German ex-chancellor comments on possible expulsion from party

Gerhard Schroeder said he will remain a Social Democrat even if kicked out of the SPD ranks

Former German Chancellor Gerhard Schroeder said his political stance and voting choices would not change even if the party that he led between 1999 and 2004 kicked him out, Der Spiegel reported on Friday. The beleaguered ex-leader’s membership was put on the proverbial chopping block by the Social Democratic Party (SPD) branch in his home city of Hannover over his ties with Russia.

The remarks made in the interview are the first that the former chancellor has given publicly about his possible expulsion from the SPD. The regional office will review 18 complaints it had received about the former leader’s conduct during a meeting on June 22.

“I am and will remain a Social Democrat,” the 78-year-old told the magazine.

“I have never voted for anyone other than the SPD in my political life. That will continue to be true in the future,” he added, even if he and some people in the current leadership don’t see eye to eye.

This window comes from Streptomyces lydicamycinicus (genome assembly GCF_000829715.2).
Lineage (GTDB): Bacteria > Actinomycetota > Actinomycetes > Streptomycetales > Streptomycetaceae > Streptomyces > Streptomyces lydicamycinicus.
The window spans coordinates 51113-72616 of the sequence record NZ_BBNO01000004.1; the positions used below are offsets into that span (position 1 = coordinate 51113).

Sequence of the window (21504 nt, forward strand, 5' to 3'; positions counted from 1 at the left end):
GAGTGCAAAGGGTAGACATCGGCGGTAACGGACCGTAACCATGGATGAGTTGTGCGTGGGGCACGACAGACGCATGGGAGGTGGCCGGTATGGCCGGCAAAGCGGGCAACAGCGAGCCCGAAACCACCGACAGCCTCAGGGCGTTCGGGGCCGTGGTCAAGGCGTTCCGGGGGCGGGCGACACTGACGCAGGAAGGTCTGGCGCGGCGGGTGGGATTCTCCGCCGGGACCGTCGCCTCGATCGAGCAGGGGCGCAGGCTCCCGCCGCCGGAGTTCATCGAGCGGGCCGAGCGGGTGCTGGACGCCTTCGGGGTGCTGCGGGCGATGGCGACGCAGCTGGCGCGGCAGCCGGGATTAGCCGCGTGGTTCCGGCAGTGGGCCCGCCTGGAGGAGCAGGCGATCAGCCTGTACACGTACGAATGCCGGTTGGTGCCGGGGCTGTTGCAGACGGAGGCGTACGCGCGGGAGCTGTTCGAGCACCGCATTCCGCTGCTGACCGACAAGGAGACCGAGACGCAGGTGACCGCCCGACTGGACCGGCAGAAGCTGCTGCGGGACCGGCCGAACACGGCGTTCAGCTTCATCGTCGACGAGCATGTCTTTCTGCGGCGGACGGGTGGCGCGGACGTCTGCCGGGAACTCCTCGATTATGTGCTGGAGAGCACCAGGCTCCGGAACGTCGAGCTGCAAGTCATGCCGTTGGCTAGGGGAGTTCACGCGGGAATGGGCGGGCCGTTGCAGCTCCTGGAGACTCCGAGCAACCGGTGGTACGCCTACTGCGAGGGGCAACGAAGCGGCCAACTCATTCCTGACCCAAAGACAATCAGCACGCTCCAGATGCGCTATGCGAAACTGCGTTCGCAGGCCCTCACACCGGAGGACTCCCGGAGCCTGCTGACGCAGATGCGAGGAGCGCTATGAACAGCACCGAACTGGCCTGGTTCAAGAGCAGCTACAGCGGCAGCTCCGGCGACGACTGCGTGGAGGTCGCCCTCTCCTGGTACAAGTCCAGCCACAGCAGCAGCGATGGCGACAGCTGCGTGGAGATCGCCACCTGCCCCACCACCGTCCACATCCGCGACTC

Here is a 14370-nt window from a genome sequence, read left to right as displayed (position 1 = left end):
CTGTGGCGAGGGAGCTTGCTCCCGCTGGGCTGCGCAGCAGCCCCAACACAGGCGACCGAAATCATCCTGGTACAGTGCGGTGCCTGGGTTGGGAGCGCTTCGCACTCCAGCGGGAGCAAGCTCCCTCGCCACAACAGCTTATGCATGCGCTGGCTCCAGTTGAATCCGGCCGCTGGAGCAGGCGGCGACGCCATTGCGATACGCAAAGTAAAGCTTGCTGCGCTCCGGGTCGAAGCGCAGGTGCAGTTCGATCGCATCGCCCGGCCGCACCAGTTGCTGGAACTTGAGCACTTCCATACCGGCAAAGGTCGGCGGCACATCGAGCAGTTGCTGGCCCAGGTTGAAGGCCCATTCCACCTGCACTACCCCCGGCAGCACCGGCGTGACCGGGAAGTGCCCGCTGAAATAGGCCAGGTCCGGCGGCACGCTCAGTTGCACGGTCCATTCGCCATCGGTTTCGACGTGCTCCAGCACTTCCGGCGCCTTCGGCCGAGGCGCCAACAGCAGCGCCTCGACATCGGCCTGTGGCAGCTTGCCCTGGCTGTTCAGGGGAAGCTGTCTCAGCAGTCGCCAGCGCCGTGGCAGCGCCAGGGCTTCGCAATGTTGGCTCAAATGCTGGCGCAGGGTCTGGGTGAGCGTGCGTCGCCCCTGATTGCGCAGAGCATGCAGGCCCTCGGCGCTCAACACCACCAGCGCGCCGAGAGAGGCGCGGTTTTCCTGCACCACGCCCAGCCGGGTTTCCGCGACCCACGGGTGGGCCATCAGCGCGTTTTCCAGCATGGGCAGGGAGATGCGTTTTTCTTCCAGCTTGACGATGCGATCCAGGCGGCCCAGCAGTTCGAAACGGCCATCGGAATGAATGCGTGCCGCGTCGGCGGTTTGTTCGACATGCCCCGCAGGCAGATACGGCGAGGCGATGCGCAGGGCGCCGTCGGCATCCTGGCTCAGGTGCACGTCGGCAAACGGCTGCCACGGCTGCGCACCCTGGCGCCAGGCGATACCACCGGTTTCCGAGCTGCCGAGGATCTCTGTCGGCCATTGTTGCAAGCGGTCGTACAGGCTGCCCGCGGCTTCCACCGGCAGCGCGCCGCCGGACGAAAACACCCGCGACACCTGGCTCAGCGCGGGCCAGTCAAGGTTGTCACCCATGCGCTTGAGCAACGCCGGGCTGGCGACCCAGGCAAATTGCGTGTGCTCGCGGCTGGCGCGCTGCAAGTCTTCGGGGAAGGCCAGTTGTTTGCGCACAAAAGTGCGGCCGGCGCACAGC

Schroeder landed in hot water in his home nation over his record of promoting energy cooperation with Russia and holding positions at various Russian energy companies.

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Former German Chancellor Gerhard Schroeder. © AFP / OLGA MALTSEVA
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He refused to cut all ties with Moscow or to apologize after the Russian attack against Ukraine in February. Schroeder stated that he was not the kind of person to deliver mea culpas. He did, however, decide to stop his business involvement with Russian oil and gas giants Rosneft and Gazprom.

The party meeting in Hannover was initially scheduled for June 15 but has had to be postponed due to illness of one of the board members. Schroeder does not intend to participate in it either personally or via a proxy, Der Spiegel said.

The current SPD leadership has distanced itself from the former leader, while some party figures have called on him to resign voluntarily.

The German parliament voted to strip the former chancellor of some of his privileges as the former head of the government. He said he considered challenging the decision.

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